The implications of emotional security theory for understanding and treating childhood psychopathology

Patrick T. Davies, Marcia A. Winter, Dante Cicchetti

Research output: Contribution to journalReview articlepeer-review

97 Scopus citations


Understanding why interparental difficulties pose a risk to children in families experiencing domestic violence is an urgent task for ameliorating childhood psychopathology, particularly in light of the paucity of knowledge on the unfolding mediating mechanisms and the potentiating and protective conditions that underlie the multiplicity of pathways between domestic violence and child maladjustment. Toward addressing this significant gap, this paper examines how the emotional security theory (EST) may foster advances in our understanding of the genesis, course, and treatment of children's psychological problems in families experiencing domestic violence. Following an overview of the theoretical assumptions and significance of translating the emotional security theory to high-risk contexts, we address how children's difficulties in preserving security may emerge in the face of domestic violence and accompanying forms of severe family adversity, and illustrate the implications of emotional insecurity for childhood psychopathology in homes characterized by domestic violences. In the final section, we address how the EST may be useful in informing public policy and intervention initiatives designed to reduce the burden of mental illness.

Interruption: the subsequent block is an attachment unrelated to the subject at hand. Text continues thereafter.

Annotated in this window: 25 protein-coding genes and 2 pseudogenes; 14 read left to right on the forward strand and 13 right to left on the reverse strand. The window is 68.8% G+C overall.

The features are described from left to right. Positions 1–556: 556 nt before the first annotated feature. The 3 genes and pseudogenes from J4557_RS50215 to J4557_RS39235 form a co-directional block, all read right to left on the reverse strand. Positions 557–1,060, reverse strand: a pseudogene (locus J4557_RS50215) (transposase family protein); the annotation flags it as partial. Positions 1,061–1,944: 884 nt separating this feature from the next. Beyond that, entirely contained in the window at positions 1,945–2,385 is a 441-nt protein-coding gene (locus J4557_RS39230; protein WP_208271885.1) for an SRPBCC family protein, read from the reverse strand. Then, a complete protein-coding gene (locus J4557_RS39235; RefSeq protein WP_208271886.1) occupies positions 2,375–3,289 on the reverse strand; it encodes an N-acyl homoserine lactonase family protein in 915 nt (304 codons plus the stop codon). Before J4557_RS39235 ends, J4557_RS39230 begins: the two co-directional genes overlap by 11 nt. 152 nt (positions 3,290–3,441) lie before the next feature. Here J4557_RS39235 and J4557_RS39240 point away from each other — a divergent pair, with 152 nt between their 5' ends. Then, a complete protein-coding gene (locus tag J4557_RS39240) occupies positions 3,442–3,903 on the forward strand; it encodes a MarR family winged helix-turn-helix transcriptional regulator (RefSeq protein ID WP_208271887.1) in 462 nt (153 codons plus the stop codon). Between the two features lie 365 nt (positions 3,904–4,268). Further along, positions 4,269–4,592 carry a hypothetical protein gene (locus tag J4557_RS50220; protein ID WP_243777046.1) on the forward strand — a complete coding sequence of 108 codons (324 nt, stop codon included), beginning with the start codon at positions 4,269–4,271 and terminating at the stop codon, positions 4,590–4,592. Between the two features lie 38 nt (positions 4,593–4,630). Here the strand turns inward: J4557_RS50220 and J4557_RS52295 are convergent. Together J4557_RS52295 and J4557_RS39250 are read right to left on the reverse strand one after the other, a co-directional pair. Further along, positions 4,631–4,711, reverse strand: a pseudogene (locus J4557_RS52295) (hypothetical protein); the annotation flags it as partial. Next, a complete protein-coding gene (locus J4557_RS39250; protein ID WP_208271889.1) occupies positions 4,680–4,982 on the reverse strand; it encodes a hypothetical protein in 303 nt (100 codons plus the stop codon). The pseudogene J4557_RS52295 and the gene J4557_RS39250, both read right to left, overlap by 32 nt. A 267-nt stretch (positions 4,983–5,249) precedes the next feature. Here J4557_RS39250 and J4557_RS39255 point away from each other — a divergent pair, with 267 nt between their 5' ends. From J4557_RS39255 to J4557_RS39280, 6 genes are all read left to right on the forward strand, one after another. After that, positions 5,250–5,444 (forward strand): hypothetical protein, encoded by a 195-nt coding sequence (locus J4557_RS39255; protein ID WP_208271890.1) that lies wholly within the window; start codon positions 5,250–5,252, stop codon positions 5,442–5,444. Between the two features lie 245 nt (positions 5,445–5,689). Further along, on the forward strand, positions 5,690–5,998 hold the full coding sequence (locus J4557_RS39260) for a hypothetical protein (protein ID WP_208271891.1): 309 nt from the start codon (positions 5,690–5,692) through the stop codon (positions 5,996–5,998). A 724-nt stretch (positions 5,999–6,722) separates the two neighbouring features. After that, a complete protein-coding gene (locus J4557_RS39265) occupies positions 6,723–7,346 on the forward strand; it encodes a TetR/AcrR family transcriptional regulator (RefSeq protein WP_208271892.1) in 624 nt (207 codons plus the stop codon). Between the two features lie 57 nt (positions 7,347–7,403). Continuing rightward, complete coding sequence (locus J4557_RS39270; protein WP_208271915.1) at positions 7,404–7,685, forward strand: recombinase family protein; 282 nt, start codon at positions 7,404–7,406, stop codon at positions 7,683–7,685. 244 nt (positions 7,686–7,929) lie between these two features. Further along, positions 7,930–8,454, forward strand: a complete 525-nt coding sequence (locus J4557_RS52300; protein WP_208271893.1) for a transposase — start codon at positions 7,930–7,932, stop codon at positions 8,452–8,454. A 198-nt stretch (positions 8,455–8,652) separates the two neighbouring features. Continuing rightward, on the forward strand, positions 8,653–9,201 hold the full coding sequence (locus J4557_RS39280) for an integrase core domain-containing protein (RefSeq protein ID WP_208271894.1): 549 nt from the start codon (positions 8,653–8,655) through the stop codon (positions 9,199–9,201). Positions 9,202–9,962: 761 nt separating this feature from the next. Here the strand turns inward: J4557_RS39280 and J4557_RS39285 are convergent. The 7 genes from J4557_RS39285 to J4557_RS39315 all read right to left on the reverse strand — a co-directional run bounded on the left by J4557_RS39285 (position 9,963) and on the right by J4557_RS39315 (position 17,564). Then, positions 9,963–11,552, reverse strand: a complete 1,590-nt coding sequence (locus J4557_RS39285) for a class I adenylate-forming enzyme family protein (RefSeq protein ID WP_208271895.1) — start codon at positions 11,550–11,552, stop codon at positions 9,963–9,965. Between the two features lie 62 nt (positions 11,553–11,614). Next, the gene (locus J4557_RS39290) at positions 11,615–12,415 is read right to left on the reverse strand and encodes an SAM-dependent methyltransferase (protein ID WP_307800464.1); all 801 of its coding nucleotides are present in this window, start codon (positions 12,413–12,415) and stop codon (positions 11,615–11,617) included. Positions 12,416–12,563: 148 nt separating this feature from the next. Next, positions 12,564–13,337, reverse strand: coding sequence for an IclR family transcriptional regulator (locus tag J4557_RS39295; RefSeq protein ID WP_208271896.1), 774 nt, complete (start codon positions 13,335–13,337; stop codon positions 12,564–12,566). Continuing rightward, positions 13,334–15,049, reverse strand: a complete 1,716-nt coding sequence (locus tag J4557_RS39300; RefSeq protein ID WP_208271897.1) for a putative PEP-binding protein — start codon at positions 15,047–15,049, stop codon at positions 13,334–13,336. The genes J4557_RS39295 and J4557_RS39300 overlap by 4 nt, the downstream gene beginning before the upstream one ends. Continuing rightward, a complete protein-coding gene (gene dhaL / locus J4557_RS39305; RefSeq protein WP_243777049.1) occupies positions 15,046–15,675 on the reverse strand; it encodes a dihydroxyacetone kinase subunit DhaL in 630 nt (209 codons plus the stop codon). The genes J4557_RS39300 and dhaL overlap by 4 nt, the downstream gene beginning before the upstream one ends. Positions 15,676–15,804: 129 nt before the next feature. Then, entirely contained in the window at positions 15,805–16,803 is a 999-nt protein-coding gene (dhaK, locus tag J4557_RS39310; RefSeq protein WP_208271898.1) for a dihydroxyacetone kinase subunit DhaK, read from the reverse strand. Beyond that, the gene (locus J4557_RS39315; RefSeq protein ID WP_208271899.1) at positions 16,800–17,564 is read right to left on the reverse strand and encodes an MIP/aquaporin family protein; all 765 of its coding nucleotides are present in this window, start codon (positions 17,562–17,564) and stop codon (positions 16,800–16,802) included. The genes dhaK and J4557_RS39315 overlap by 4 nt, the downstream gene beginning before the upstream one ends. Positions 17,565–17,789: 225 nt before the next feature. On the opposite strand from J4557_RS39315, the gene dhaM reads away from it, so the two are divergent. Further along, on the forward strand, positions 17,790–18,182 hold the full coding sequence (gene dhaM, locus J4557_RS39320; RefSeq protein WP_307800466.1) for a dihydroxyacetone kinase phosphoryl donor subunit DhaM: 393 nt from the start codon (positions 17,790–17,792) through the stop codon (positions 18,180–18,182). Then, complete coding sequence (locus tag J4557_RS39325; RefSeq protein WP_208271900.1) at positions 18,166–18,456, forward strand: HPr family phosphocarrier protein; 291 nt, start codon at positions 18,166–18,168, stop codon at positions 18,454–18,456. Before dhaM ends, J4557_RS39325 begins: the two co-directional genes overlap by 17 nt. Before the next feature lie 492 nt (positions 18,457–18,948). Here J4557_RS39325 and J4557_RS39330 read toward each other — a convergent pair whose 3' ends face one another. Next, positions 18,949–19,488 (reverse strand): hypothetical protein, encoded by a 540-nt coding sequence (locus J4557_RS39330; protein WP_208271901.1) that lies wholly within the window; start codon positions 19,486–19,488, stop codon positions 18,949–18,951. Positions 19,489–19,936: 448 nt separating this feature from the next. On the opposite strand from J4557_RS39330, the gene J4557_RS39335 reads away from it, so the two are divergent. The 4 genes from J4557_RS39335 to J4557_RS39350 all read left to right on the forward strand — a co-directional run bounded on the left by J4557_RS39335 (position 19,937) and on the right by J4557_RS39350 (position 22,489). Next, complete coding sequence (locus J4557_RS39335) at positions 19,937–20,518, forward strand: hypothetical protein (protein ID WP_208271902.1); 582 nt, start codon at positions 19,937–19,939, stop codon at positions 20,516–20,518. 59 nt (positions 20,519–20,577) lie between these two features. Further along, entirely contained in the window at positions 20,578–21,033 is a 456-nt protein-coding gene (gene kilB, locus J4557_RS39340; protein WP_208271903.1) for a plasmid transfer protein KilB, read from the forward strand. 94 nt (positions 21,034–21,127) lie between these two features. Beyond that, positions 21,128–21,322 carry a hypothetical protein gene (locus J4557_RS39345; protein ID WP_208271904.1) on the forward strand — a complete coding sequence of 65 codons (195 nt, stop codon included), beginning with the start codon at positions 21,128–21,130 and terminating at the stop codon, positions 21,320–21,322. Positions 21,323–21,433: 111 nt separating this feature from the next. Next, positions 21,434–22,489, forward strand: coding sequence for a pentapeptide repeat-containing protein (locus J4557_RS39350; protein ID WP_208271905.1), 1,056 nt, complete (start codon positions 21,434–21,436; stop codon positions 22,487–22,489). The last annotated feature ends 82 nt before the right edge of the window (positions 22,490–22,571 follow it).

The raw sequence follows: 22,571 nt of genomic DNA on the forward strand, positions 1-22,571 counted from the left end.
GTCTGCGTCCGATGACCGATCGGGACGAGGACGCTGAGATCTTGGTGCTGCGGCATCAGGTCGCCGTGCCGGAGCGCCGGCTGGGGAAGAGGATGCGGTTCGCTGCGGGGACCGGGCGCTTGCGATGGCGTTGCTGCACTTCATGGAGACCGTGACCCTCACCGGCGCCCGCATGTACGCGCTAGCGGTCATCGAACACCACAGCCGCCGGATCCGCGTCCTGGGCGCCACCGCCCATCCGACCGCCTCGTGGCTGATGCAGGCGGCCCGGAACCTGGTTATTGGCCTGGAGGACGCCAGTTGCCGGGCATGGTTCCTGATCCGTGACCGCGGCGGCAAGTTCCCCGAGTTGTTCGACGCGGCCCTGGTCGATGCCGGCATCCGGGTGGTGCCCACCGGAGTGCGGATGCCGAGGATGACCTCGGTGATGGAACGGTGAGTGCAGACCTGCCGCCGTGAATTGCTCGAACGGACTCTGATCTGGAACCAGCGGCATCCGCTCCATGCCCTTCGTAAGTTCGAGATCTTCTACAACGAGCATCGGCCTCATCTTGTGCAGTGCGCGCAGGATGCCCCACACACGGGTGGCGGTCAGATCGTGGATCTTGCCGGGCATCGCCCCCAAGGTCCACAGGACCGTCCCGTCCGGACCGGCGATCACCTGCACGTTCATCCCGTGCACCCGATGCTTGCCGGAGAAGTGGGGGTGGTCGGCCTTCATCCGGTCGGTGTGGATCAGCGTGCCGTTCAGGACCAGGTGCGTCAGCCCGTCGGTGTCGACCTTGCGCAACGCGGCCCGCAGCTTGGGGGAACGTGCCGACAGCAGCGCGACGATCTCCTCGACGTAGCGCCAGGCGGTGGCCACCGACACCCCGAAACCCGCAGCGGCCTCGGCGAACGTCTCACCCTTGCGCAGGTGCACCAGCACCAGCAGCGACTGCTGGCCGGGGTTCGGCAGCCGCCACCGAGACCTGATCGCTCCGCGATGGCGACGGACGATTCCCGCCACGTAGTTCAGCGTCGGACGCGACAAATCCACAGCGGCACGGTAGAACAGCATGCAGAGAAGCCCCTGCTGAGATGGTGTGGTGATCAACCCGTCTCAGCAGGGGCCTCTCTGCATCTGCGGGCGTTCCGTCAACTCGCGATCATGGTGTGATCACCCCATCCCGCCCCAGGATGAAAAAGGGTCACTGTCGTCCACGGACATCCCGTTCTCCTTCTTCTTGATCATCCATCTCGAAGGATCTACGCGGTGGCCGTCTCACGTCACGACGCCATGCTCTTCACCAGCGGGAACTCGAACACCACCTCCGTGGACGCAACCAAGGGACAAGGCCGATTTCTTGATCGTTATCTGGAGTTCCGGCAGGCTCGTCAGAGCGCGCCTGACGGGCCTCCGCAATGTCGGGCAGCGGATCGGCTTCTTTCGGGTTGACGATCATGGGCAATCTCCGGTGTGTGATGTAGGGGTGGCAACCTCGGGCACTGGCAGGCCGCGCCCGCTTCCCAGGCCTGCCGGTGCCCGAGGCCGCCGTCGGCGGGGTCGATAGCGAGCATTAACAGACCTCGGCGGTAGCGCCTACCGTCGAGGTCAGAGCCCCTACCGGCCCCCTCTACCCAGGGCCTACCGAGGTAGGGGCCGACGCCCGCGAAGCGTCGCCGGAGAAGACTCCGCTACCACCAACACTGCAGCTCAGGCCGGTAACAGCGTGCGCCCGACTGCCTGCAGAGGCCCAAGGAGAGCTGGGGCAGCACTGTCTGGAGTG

Original languageEnglish (US)
Pages (from-to)707-735
Number of pages29
JournalDevelopment and psychopathology
Issue number3
StatePublished - Jul 2006


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